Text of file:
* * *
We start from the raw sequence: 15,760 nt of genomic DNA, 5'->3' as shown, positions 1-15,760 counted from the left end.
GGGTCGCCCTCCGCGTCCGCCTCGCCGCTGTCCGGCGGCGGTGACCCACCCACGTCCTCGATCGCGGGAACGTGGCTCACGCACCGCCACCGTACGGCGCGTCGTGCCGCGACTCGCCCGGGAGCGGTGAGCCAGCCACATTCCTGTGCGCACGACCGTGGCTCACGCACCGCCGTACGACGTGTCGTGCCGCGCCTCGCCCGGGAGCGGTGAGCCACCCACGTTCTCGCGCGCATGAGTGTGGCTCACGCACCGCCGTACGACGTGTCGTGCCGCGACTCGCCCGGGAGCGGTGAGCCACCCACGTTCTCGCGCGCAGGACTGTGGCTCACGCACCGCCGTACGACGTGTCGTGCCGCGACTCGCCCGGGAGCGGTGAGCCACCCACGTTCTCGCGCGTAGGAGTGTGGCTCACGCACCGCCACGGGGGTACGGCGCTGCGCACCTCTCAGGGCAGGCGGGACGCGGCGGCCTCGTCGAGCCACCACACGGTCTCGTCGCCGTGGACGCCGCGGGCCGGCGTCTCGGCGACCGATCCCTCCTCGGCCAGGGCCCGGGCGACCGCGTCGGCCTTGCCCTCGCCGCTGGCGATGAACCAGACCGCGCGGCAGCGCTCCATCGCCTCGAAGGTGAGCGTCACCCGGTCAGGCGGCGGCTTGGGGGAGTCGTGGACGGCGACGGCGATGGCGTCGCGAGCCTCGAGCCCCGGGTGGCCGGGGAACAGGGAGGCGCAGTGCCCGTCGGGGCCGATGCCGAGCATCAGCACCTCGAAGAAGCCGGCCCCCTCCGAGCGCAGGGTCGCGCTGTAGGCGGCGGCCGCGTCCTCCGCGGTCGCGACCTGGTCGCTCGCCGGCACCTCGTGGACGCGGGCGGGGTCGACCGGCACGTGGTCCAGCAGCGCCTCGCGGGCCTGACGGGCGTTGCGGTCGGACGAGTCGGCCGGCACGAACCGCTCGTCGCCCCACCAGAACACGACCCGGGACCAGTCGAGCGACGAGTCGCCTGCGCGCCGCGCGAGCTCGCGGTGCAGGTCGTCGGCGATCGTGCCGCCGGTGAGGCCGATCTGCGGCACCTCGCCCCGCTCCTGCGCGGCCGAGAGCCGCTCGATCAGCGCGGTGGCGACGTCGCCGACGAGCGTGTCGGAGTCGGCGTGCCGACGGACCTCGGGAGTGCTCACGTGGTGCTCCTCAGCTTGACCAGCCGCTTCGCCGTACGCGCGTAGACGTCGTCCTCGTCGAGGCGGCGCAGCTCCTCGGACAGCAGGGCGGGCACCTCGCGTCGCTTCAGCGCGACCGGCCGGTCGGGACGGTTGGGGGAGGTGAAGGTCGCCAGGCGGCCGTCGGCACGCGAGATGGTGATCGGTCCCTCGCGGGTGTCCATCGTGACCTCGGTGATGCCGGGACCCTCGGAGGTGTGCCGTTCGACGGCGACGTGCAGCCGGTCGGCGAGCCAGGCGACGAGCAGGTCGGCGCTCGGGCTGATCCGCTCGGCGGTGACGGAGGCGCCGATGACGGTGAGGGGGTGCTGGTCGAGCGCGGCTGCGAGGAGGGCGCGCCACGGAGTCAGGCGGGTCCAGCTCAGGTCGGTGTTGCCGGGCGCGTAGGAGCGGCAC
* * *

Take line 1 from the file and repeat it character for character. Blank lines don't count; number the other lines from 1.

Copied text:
We start from the raw sequence: 15,760 nt of genomic DNA, 5'->3' as shown, positions 1-15,760 counted from the left end.